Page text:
Oral Eczema Treatments Generate Excitement

Laird Harrison

February 21, 2018

SAN DIEGO — For patients with atopic dermatitis, oral medications could replace injections if dramatic results from two phase 2 trials are confirmed.

"It's a very exciting time," said Emma Guttman, MD, PhD, from the Icahn School of Medicine at Mount Sinai in New York City, who presented results from a phase 2 trial of upadacitinib (AbbVie) here at the American Academy of Dermatology 2018 Annual Meeting, where a similar trial of baricitinib (Eli Lilly) was also presented.

"For many years, patients didn't have safe treatment," she told Medscape Medical News. "The only approved oral treatment in the United States is prednisone, which has terrible side effects for long-term use. And many times, when you stop it, the disease comes back even worse."

The new oral drugs have yet to be compared directly with each other, or with injections of dupilumab, because no head-to-head studies have been conducted and the study designs are different, said Guttman, but results have been encouraging enough to raise hopes about a comparable effect.

Dupilumab "revolutionized" the treatment of moderate to severe atopic dermatitis, she explained. In the identical SOLO 1 and SOLO 2 trials (N Engl J Med. 2016;375:2335-2348), about half the patients achieved a 75% improvement in Eczema Area and Severity Index score (EASI-75) after receiving injections every other week for 16 weeks.

In the SOLO studies, the incidence of herpes viral infections increased and 7% to 12% of patients receiving dupilumab developed conjunctivitis, but neither of these adverse events was considered serious, said David Eric Cohen, MD, from New York University in New York City, during his overview of new atopic dermatitis treatments at the meeting.

Both upadacitinib and baricitinib work by inhibiting Janus kinases (JAK), rather than interleukins, and neither is considered to be a biologic because the manufacturing is conventional; the drugs are not created in cells, as biologics such as dupilumab are.

Upadacitinib Study

In the upadacitinib study, the 166 participants were randomized to once-daily monotherapy with upadacitinib 30 mg, 15 mg, or 7.5 mg, or placebo.

At 16 weeks, significantly more patients in the upadacitinib groups than in the placebo group achieved EASI-90 and an Investigator Global Assessment (IGA) score of 0 or 1, indicating complete or almost complete resolution of symptoms. And in the upadacitinib groups, improvements in itch were huge.

Table. Upadacitinib Outcomes at 16 Weeks

Table. Upadacitinib Outcomes at 16 Weeks

Outcome Upadacitinib 30 mg, % Upadacitinib 15 mg, % Upadacitinib 7.5 mg, % Placebo, %
Mean change in EASI score 74*** 62*** 39* 23
EASI-75 69*** 52*** 29* 10
EASI-90 50*** 26** 14* 2
IGA 0/1 50*** 31*** 14* 2
Mean change in itch score 69*** 48*** 40** 10

*< .05, **< .01, ***< .001

"These results are very impressive," Guttman said.

The approach was slightly different in the randomized trial of oral baricitinib. The 124 participants were allowed to apply topical corticosteroids while they received once-daily baricitinib 4 mg, 2 mg, or placebo.

Baricitinib Study

Symptom improvement was better in the baricitinib groups than in the placebo group. And more patients in the 4 mg group than in the placebo group achieved an EASI-50 at 16 weeks (61% vs 37%).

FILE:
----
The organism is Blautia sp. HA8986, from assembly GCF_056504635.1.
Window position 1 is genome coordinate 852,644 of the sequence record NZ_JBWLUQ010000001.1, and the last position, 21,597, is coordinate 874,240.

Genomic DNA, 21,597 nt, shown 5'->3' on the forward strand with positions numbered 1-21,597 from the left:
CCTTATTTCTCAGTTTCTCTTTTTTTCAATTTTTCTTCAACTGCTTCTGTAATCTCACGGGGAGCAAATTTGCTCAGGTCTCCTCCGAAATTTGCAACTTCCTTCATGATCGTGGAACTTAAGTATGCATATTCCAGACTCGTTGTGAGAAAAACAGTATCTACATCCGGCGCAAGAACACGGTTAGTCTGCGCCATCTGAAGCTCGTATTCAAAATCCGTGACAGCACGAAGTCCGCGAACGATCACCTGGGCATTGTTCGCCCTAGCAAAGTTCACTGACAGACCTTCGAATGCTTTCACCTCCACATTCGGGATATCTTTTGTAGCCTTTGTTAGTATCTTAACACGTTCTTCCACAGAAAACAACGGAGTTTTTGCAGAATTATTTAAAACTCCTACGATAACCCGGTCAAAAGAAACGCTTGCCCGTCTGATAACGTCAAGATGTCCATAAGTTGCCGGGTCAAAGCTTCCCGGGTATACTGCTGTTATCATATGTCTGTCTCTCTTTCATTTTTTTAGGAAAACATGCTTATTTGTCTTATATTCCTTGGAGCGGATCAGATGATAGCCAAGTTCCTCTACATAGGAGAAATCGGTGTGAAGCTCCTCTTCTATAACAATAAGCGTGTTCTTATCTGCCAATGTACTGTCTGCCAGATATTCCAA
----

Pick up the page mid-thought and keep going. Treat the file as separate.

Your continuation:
Improvement in 28-point Patient-Oriented Eczema Measure (POEM) scores were better in the 4 mg baricitinib group than in the placebo group (–7.5 vs – 3.5; P = .011), and in the 2 mg group than in the placebo group (–6.4 vs – 3.5; P = .07).

Treatment-emergent adverse events were reported by 71% of patients in the 4 mg group, 46% in the 2 mg group, and 49% in the placebo group.

"In a nutshell, baricitinib worked quite well, particularly for itch and sleep disturbance," said Jonathan Silverberg, MD, PhD, MPH, from Northwestern University in Chicago, who presented the findings. "And in a subset of more severe patients, we saw even better results."

This study also established a dose–response effect, he told Medscape Medical News. "There was a clear benefit for 4 mg."

The good news at the meeting didn't stop there. Preliminary results from a study of a new injected biologic, ANB020 (AnaptysBio), were also striking.

Unlike dupilumab, which inhibits IL-4R, ANB020 inhibits IL-33. Fifteen days after a single injection, 75% of patients achieved EASI-50, and the effects lasted at least up to day 57. However, the results are very preliminary; there were only 12 patients in this phase 2 study, and no placebo group.

"Several other promising new treatments have also shown good phase 2 results," Cohen reported. "These newer targeted therapies are going to get us better efficacy and, hopefully, fewer side effects."

The upadacitinib trial was funded by AbbVie. The baricitinib trial was funded by Eli Lilly. The ANB020 trial was funded by AnaptysBio. Guttman reports financial relationships with AbbVie, Allergan, Almirall, Anacor, AnaptysBio, Asana, Biosciences, Celgene, Concert, DBV Technologies, Dermira, DS Biopharma, Galderma, Gilead, Glenmark, Innovaderm, Kyowa Kirin, Leo Pharma, Lilly, MedImmune, Mitsubishi Tanabe, Novartis, Pfizer, Puricore, Regeneron, Sanofi, Stiefel/GSK, Sun Pharma, Vitae, Ziarco. Cohen reports financial relationships with Bickel Biotechnology, Dermira, Facilitation of International Dermatology Education, Ferndale Laboratories, Medimetriks Pharmaceuticals, and Novartis. Silverberg reports financial relationships with AbbVie, Eli Lilly, Galderma, GlaxoSmithKline, Kiniksa, Leo, Menlo, Pfizer, Realm-1, Roivant, and Regeneron-Sanofi.

American Academy of Dermatology (AAD) 2018 Annual Meeting: Abstracts 6684, 6533, and 6658. Presented February 17, 2018.

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